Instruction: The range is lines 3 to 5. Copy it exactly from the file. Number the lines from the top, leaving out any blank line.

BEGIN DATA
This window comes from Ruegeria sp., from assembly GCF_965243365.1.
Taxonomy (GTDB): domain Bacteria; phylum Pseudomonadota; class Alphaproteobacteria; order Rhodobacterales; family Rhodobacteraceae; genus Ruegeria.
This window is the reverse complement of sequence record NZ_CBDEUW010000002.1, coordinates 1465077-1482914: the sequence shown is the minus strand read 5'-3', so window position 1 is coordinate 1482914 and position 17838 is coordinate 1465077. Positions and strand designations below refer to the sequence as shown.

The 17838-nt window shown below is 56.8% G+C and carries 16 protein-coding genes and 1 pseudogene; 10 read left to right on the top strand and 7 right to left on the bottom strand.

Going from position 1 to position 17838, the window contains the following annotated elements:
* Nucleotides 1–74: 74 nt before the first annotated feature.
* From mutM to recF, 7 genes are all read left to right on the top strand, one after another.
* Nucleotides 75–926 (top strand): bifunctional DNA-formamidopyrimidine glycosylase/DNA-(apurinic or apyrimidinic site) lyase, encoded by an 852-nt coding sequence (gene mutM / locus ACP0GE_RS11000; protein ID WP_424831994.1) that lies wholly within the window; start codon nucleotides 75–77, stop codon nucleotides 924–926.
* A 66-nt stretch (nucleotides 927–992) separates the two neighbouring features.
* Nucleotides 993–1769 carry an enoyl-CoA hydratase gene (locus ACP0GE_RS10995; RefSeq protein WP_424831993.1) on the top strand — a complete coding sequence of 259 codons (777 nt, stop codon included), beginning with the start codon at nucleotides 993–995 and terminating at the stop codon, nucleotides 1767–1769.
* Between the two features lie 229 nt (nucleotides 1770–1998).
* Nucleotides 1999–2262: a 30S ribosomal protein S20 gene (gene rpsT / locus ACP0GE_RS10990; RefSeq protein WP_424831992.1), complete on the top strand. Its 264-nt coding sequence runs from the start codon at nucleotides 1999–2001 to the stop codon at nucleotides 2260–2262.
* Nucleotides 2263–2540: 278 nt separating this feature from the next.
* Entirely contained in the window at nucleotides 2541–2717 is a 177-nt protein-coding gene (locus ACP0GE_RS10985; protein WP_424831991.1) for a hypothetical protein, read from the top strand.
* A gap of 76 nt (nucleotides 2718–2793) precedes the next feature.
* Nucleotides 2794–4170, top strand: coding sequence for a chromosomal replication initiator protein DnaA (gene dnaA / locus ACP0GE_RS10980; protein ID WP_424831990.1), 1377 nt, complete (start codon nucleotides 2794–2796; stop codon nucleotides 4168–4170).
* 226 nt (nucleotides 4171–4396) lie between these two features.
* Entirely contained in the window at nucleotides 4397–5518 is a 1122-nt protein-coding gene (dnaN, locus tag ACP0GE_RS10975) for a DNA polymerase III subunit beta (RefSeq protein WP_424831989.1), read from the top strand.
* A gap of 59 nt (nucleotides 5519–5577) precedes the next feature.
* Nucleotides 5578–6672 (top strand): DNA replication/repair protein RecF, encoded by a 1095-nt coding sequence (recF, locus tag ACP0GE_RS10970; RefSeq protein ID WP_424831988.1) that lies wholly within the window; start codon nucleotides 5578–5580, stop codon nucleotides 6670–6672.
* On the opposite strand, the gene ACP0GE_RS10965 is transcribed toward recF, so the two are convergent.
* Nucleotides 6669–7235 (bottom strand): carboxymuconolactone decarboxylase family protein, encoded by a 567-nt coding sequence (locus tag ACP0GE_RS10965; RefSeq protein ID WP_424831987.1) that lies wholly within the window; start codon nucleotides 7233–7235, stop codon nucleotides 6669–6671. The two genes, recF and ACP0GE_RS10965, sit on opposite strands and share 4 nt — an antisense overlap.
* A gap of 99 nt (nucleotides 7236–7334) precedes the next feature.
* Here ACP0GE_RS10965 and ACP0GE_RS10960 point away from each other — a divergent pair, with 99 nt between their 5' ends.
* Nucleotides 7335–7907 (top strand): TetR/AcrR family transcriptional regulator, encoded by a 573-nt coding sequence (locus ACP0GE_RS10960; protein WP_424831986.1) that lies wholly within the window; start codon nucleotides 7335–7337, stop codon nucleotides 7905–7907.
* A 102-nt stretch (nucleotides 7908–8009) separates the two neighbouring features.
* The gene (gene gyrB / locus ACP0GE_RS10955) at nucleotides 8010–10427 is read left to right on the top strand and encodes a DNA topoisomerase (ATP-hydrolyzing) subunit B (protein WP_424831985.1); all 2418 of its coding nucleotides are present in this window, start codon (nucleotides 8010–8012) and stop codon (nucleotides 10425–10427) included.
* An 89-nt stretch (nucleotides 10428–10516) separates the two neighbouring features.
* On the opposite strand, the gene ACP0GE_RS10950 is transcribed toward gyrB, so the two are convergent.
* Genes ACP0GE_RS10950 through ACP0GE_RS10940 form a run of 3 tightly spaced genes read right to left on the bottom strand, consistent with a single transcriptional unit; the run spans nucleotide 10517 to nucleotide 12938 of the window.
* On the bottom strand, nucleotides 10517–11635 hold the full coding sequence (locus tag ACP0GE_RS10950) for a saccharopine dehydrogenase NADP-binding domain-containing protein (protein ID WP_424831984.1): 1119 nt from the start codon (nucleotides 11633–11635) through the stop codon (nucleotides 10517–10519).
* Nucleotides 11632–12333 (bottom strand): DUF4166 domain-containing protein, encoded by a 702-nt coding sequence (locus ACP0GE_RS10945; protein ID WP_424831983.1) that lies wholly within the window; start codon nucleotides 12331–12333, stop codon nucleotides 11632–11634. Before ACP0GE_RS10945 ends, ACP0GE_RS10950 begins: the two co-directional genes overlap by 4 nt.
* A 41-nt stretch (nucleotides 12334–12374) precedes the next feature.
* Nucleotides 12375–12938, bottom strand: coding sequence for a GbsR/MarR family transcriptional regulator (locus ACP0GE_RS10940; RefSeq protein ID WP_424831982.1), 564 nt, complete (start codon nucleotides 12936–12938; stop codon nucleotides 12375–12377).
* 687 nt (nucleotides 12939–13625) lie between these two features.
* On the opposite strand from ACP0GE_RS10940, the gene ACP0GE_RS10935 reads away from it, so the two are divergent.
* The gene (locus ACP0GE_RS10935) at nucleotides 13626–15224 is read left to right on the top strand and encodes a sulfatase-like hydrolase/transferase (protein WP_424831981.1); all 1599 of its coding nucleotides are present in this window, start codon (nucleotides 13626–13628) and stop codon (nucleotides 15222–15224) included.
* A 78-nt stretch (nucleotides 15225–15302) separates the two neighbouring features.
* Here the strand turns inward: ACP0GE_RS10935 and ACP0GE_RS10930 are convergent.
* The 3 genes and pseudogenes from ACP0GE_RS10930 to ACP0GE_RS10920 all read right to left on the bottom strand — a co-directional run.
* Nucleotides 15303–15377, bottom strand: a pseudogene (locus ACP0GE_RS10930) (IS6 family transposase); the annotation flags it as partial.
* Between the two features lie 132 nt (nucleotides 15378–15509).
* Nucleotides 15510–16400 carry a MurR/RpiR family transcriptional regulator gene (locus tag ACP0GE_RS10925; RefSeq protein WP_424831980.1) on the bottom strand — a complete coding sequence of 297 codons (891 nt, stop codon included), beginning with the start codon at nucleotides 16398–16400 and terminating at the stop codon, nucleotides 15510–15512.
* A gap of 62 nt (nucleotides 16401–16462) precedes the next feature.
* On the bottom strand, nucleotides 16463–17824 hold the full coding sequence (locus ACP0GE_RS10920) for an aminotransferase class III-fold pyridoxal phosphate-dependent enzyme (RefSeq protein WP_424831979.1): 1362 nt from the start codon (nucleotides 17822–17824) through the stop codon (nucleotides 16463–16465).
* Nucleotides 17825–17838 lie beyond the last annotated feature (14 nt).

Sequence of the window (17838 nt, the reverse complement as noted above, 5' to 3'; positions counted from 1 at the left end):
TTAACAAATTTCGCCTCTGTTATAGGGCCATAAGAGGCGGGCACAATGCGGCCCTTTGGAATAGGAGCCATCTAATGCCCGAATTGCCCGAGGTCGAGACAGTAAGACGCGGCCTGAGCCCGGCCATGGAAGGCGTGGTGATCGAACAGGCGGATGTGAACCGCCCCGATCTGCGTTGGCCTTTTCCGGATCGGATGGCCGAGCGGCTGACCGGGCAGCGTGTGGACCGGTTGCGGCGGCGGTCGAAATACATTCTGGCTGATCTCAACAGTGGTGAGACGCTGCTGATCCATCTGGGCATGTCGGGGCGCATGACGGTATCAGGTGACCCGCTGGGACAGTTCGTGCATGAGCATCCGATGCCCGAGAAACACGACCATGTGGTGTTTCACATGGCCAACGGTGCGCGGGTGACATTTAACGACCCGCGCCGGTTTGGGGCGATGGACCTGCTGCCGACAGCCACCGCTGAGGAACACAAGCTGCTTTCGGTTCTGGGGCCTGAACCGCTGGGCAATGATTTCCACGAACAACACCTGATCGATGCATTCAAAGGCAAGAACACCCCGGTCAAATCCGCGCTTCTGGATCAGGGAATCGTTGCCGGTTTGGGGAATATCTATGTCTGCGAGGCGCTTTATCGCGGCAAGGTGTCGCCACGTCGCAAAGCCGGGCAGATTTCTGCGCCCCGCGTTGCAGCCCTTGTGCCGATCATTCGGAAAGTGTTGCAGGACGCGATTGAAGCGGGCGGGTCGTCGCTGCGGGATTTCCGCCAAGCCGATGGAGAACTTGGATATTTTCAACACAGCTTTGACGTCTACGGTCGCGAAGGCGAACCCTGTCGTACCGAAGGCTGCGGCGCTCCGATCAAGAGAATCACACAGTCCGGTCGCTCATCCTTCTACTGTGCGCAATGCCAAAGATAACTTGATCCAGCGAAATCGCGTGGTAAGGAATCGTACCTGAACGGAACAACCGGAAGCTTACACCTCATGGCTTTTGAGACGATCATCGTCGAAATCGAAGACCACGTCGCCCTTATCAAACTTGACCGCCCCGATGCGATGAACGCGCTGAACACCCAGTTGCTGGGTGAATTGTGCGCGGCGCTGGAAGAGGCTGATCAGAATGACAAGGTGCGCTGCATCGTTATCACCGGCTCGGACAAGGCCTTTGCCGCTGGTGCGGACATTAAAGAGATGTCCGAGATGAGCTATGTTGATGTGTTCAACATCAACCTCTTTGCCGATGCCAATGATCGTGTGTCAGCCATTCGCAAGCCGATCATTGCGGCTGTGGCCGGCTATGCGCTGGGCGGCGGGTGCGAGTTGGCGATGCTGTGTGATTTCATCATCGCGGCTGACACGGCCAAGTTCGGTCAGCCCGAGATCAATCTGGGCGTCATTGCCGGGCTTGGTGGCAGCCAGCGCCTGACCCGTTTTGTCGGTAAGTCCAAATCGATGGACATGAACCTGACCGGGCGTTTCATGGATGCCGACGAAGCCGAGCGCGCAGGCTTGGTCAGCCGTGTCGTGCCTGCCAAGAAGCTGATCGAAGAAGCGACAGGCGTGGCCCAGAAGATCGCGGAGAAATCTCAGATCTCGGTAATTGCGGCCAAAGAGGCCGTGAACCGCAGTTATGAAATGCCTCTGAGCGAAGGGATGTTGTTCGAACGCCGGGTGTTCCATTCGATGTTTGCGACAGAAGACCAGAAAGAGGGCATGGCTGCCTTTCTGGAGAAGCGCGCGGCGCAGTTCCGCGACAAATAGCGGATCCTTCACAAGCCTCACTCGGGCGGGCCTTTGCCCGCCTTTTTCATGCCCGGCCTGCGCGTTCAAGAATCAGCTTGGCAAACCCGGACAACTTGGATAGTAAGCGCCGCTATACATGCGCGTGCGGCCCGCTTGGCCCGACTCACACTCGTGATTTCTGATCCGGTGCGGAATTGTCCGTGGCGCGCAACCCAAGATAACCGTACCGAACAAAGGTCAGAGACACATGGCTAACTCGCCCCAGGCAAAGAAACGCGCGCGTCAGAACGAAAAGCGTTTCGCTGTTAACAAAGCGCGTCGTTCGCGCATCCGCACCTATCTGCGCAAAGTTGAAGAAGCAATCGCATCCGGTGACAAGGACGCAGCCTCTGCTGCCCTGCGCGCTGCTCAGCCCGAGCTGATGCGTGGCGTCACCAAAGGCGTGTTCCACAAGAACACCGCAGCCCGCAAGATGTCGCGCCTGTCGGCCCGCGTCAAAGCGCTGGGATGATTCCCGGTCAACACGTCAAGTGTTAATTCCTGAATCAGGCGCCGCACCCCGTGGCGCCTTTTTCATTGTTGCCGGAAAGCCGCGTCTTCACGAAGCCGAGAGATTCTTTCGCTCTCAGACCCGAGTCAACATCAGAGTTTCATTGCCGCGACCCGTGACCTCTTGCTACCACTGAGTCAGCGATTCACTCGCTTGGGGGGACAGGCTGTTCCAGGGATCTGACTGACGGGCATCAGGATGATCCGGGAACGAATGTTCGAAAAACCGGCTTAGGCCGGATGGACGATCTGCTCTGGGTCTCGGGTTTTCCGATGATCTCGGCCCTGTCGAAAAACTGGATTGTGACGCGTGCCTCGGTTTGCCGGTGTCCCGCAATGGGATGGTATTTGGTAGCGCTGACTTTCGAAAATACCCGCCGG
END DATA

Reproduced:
This window is the reverse complement of sequence record NZ_CBDEUW010000002.1, coordinates 1465077-1482914: the sequence shown is the minus strand read 5'-3', so window position 1 is coordinate 1482914 and position 17838 is coordinate 1465077. Positions and strand designations below refer to the sequence as shown.

The 17838-nt window shown below is 56.8% G+C and carries 16 protein-coding genes and 1 pseudogene; 10 read left to right on the top strand and 7 right to left on the bottom strand.

Going from position 1 to position 17838, the window contains the following annotated elements: